For demands of production increasing of advanced high strength steel (hereinafter AHSS), steel manufacturers face short production capacity of pickling line. Primetals Technologies Japan, Ltd (herein after PTJ) have proposed i Box pickling tank to improve production capacity, which is most advanced, maintenance easy and saving energy. Since i Box pickling tank need storage tanks of acid solution to reduce over pickling at line stop, wider space for them is required. the storage tanks need wider space. To reduce the necessary space, PTJ propose new and unique designed configuration system of i Box pickling tank to revamp from Deep bath tank.

New Pickling Line With 5-Stand and 6-High Tandem Cold Mill For Yieh Phui, China for High-Strength Steels and Automotive Applications (Confirmed)


Michele Turchetto, Danieli & C. Officine Meccaniche S.P.A.

In January 2013 Danieli signed a contract with Yieh Phui China for the supply and installation of a new complete Pickling Line and Tandem Cold Mill that was installed in the existing facility of Changshu (Jiangshu Province, China), which is a fully-owned subsidiary of the Taiwanese group E-United. The new PLTCM is one step of a strategic capacity expansion project of approximately 1.1 million tons per year of the Changshu operation facilities. The expansion is needed to produce high-quality sheets including inner and outer panels for the Chinese automotive market. On Feb 15th, 2015 thanks to the fruitful cooperation between the teams of Yieh Phui and Danieli, the first coil was produced only two months after the completion of the erection works. The success of this project was a significant milestone for Danieli in China, allowing it to extend its business of strip processing lines to the world market.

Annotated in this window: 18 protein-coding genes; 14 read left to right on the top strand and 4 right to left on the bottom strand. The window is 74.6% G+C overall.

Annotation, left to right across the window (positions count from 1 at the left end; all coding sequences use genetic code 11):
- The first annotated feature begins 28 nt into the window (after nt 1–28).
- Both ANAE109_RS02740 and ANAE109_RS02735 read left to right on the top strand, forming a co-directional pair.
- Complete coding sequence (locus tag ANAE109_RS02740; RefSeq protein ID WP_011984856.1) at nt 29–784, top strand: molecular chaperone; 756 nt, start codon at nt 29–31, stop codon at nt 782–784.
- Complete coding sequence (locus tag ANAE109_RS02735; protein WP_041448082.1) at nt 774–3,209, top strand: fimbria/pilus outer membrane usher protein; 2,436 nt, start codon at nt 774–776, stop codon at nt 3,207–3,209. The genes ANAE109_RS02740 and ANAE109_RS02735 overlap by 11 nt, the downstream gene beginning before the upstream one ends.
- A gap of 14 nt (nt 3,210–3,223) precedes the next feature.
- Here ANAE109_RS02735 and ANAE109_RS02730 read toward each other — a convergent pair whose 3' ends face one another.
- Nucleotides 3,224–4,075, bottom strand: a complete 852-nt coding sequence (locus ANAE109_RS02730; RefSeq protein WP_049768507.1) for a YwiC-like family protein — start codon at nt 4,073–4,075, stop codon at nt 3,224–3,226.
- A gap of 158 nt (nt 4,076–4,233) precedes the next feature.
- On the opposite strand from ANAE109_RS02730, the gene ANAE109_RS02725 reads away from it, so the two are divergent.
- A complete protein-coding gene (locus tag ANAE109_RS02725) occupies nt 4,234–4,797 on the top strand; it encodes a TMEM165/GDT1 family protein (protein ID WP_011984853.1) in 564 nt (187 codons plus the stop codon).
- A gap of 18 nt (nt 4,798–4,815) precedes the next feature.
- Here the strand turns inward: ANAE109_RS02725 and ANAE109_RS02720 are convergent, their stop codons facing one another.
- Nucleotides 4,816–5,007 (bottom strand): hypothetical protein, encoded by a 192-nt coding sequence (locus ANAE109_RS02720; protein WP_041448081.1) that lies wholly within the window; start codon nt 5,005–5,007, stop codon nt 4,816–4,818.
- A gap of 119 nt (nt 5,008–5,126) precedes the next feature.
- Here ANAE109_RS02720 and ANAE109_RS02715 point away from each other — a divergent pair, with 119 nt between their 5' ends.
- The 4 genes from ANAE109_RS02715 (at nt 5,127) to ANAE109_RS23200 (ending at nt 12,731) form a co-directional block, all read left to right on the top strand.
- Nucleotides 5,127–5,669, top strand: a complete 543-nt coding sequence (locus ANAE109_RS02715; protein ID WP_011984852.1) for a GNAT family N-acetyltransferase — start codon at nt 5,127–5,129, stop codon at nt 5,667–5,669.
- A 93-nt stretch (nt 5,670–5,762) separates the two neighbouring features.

Session: Latest Advancements in Plate Rolling
(Plate Rolling)

Chairs: Tom Bovalina - Tenova Core, Corey Ivey - Nucor Steel Hertford County, Blane Vines - Nucor Steel Tuscaloosa, Inc.

Advanced Strategies for Plate Production Shown Through Example of a 5-m Heavy Plate Mill (Confirmed)


Wolfgang Spies, SMS group GmbH; Ingo Schuster, SMS Group GmbH; Jürgen Lemke, SMS Group GmbH; Ralf Mackenbach, SMS Group GmbH; Thomas Koch, SMS group GmbH; Niyaz Kazakbaev, SMS Group GmbH; Slava Ilinsky, SMS Group GmbH